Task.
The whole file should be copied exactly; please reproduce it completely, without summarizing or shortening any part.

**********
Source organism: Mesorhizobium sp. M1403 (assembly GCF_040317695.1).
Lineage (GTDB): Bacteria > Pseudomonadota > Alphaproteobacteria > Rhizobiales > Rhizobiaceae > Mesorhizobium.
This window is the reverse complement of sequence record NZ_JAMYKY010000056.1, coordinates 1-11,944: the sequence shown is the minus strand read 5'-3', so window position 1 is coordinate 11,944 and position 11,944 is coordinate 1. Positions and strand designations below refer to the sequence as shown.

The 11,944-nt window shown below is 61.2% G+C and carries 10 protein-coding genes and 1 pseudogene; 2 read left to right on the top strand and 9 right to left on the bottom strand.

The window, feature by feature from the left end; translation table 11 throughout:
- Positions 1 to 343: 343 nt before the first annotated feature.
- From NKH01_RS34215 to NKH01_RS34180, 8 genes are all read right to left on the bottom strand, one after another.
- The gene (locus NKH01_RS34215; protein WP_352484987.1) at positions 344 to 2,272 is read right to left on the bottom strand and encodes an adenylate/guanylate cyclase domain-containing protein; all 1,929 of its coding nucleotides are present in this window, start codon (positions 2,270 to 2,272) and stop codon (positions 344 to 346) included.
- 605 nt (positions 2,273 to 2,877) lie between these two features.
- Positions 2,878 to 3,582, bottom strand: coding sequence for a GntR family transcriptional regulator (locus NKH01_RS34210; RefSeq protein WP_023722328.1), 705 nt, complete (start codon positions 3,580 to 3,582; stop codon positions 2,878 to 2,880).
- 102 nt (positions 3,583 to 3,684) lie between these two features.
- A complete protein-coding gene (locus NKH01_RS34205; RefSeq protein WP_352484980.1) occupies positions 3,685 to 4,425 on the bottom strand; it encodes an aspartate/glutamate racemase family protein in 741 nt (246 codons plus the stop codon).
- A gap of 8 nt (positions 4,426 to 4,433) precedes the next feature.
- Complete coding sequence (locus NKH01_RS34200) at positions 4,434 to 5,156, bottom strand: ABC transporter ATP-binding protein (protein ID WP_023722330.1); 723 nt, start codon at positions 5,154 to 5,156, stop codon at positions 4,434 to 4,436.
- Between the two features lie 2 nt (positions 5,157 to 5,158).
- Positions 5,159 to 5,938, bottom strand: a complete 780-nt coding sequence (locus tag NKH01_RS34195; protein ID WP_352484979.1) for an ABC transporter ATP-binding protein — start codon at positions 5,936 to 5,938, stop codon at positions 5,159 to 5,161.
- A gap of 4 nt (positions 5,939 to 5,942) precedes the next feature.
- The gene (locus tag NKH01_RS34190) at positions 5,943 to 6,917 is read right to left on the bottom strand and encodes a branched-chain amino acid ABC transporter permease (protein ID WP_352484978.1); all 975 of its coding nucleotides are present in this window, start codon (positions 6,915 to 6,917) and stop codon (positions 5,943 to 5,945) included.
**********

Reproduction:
Source organism: Mesorhizobium sp. M1403 (assembly GCF_040317695.1).
Lineage (GTDB): Bacteria > Pseudomonadota > Alphaproteobacteria > Rhizobiales > Rhizobiaceae > Mesorhizobium.
This window is the reverse complement of sequence record NZ_JAMYKY010000056.1, coordinates 1-11,944: the sequence shown is the minus strand read 5'-3', so window position 1 is coordinate 11,944 and position 11,944 is coordinate 1. Positions and strand designations below refer to the sequence as shown.

The 11,944-nt window shown below is 61.2% G+C and carries 10 protein-coding genes and 1 pseudogene; 2 read left to right on the top strand and 9 right to left on the bottom strand.

The window, feature by feature from the left end; translation table 11 throughout:
- Positions 1 to 343: 343 nt before the first annotated feature.
- From NKH01_RS34215 to NKH01_RS34180, 8 genes are all read right to left on the bottom strand, one after another.
- The gene (locus NKH01_RS34215; protein WP_352484987.1) at positions 344 to 2,272 is read right to left on the bottom strand and encodes an adenylate/guanylate cyclase domain-containing protein; all 1,929 of its coding nucleotides are present in this window, start codon (positions 2,270 to 2,272) and stop codon (positions 344 to 346) included.
- 605 nt (positions 2,273 to 2,877) lie between these two features.
- Positions 2,878 to 3,582, bottom strand: coding sequence for a GntR family transcriptional regulator (locus NKH01_RS34210; RefSeq protein WP_023722328.1), 705 nt, complete (start codon positions 3,580 to 3,582; stop codon positions 2,878 to 2,880).
- 102 nt (positions 3,583 to 3,684) lie between these two features.
- A complete protein-coding gene (locus NKH01_RS34205; RefSeq protein WP_352484980.1) occupies positions 3,685 to 4,425 on the bottom strand; it encodes an aspartate/glutamate racemase family protein in 741 nt (246 codons plus the stop codon).
- A gap of 8 nt (positions 4,426 to 4,433) precedes the next feature.
- Complete coding sequence (locus NKH01_RS34200) at positions 4,434 to 5,156, bottom strand: ABC transporter ATP-binding protein (protein ID WP_023722330.1); 723 nt, start codon at positions 5,154 to 5,156, stop codon at positions 4,434 to 4,436.
- Between the two features lie 2 nt (positions 5,157 to 5,158).
- Positions 5,159 to 5,938, bottom strand: a complete 780-nt coding sequence (locus tag NKH01_RS34195; protein ID WP_352484979.1) for an ABC transporter ATP-binding protein — start codon at positions 5,936 to 5,938, stop codon at positions 5,159 to 5,161.
- A gap of 4 nt (positions 5,939 to 5,942) precedes the next feature.
- The gene (locus tag NKH01_RS34190) at positions 5,943 to 6,917 is read right to left on the bottom strand and encodes a branched-chain amino acid ABC transporter permease (protein ID WP_352484978.1); all 975 of its coding nucleotides are present in this window, start codon (positions 6,915 to 6,917) and stop codon (positions 5,943 to 5,945) included.